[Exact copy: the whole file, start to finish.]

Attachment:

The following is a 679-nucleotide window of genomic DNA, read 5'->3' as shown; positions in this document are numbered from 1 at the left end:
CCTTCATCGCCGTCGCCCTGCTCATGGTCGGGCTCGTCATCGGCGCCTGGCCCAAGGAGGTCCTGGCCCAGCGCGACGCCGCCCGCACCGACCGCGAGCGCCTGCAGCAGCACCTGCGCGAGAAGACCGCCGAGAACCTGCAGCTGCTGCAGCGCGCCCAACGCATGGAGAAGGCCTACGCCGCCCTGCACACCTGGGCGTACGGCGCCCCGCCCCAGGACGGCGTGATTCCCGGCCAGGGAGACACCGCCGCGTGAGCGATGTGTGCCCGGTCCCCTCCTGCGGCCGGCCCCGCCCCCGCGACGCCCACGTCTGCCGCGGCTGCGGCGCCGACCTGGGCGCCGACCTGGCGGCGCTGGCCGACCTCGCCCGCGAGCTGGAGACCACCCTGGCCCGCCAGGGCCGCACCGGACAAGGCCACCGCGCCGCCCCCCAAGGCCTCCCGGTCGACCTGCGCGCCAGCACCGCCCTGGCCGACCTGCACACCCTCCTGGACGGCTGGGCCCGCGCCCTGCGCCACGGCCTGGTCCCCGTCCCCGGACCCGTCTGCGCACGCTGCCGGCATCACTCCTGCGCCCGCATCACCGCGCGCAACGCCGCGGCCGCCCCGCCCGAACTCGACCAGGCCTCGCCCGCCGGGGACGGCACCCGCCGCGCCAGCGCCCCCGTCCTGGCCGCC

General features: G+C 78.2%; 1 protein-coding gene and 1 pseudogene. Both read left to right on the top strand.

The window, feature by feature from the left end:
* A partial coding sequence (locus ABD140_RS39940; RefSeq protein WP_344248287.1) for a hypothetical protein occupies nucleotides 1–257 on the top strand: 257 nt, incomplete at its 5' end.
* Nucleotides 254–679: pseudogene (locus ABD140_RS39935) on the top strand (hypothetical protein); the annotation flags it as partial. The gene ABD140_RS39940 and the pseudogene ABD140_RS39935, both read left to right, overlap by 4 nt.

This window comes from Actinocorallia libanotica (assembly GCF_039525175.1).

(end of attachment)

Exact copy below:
The following is a 679-nucleotide window of genomic DNA, read 5'->3' as shown; positions in this document are numbered from 1 at the left end:
CCTTCATCGCCGTCGCCCTGCTCATGGTCGGGCTCGTCATCGGCGCCTGGCCCAAGGAGGTCCTGGCCCAGCGCGACGCCGCCCGCACCGACCGCGAGCGCCTGCAGCAGCACCTGCGCGAGAAGACCGCCGAGAACCTGCAGCTGCTGCAGCGCGCCCAACGCATGGAGAAGGCCTACGCCGCCCTGCACACCTGGGCGTACGGCGCCCCGCCCCAGGACGGCGTGATTCCCGGCCAGGGAGACACCGCCGCGTGAGCGATGTGTGCCCGGTCCCCTCCTGCGGCCGGCCCCGCCCCCGCGACGCCCACGTCTGCCGCGGCTGCGGCGCCGACCTGGGCGCCGACCTGGCGGCGCTGGCCGACCTCGCCCGCGAGCTGGAGACCACCCTGGCCCGCCAGGGCCGCACCGGACAAGGCCACCGCGCCGCCCCCCAAGGCCTCCCGGTCGACCTGCGCGCCAGCACCGCCCTGGCCGACCTGCACACCCTCCTGGACGGCTGGGCCCGCGCCCTGCGCCACGGCCTGGTCCCCGTCCCCGGACCCGTCTGCGCACGCTGCCGGCATCACTCCTGCGCCCGCATCACCGCGCGCAACGCCGCGGCCGCCCCGCCCGAACTCGACCAGGCCTCGCCCGCCGGGGACGGCACCCGCCGCGCCAGCGCCCCCGTCCTGGCCGCC

General features: G+C 78.2%; 1 protein-coding gene and 1 pseudogene. Both read left to right on the top strand.

The window, feature by feature from the left end:
* A partial coding sequence (locus ABD140_RS39940; RefSeq protein WP_344248287.1) for a hypothetical protein occupies nucleotides 1–257 on the top strand: 257 nt, incomplete at its 5' end.
* Nucleotides 254–679: pseudogene (locus ABD140_RS39935) on the top strand (hypothetical protein); the annotation flags it as partial. The gene ABD140_RS39940 and the pseudogene ABD140_RS39935, both read left to right, overlap by 4 nt.

This window comes from Actinocorallia libanotica (assembly GCF_039525175.1).